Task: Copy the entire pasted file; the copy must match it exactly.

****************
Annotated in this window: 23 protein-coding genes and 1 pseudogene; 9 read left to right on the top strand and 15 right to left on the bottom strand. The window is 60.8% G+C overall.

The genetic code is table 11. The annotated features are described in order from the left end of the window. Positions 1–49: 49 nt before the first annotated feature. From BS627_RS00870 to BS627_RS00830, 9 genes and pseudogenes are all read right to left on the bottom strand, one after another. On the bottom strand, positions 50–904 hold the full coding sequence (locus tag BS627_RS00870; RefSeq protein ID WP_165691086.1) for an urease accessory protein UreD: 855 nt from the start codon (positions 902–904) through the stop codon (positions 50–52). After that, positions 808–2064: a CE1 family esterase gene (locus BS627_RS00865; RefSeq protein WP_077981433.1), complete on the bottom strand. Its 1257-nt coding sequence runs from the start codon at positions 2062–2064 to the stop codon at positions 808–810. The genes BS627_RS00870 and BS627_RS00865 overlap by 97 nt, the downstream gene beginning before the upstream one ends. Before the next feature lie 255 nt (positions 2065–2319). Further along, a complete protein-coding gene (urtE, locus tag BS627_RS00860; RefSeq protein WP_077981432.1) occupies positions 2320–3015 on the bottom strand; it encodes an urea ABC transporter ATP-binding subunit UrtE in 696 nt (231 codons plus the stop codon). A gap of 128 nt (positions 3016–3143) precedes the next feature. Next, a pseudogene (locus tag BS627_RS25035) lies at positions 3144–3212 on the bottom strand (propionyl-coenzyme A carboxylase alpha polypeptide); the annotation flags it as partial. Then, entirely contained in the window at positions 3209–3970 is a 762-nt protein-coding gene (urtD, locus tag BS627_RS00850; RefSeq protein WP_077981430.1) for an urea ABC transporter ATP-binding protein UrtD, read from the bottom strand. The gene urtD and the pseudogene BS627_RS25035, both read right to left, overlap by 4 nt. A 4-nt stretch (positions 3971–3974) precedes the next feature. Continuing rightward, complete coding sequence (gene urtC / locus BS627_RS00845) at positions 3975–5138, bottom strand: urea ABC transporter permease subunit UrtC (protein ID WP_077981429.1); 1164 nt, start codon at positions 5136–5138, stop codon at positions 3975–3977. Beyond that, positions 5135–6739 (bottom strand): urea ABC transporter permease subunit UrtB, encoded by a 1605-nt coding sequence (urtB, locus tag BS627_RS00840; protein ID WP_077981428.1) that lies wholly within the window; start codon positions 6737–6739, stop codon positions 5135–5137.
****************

Annotated in this window: 23 protein-coding genes and 1 pseudogene; 9 read left to right on the top strand and 15 right to left on the bottom strand. The window is 60.8% G+C overall.

The genetic code is table 11. The annotated features are described in order from the left end of the window. Positions 1–49: 49 nt before the first annotated feature. From BS627_RS00870 to BS627_RS00830, 9 genes and pseudogenes are all read right to left on the bottom strand, one after another. On the bottom strand, positions 50–904 hold the full coding sequence (locus tag BS627_RS00870; RefSeq protein ID WP_165691086.1) for an urease accessory protein UreD: 855 nt from the start codon (positions 902–904) through the stop codon (positions 50–52). After that, positions 808–2064: a CE1 family esterase gene (locus BS627_RS00865; RefSeq protein WP_077981433.1), complete on the bottom strand. Its 1257-nt coding sequence runs from the start codon at positions 2062–2064 to the stop codon at positions 808–810. The genes BS627_RS00870 and BS627_RS00865 overlap by 97 nt, the downstream gene beginning before the upstream one ends. Before the next feature lie 255 nt (positions 2065–2319). Further along, a complete protein-coding gene (urtE, locus tag BS627_RS00860; RefSeq protein WP_077981432.1) occupies positions 2320–3015 on the bottom strand; it encodes an urea ABC transporter ATP-binding subunit UrtE in 696 nt (231 codons plus the stop codon). A gap of 128 nt (positions 3016–3143) precedes the next feature. Next, a pseudogene (locus tag BS627_RS25035) lies at positions 3144–3212 on the bottom strand (propionyl-coenzyme A carboxylase alpha polypeptide); the annotation flags it as partial. Then, entirely contained in the window at positions 3209–3970 is a 762-nt protein-coding gene (urtD, locus tag BS627_RS00850; RefSeq protein WP_077981430.1) for an urea ABC transporter ATP-binding protein UrtD, read from the bottom strand. The gene urtD and the pseudogene BS627_RS25035, both read right to left, overlap by 4 nt. A 4-nt stretch (positions 3971–3974) precedes the next feature. Continuing rightward, complete coding sequence (gene urtC / locus BS627_RS00845) at positions 3975–5138, bottom strand: urea ABC transporter permease subunit UrtC (protein ID WP_077981429.1); 1164 nt, start codon at positions 5136–5138, stop codon at positions 3975–3977. Beyond that, positions 5135–6739 (bottom strand): urea ABC transporter permease subunit UrtB, encoded by a 1605-nt coding sequence (urtB, locus tag BS627_RS00840; protein ID WP_077981428.1) that lies wholly within the window; start codon positions 6737–6739, stop codon positions 5135–5137.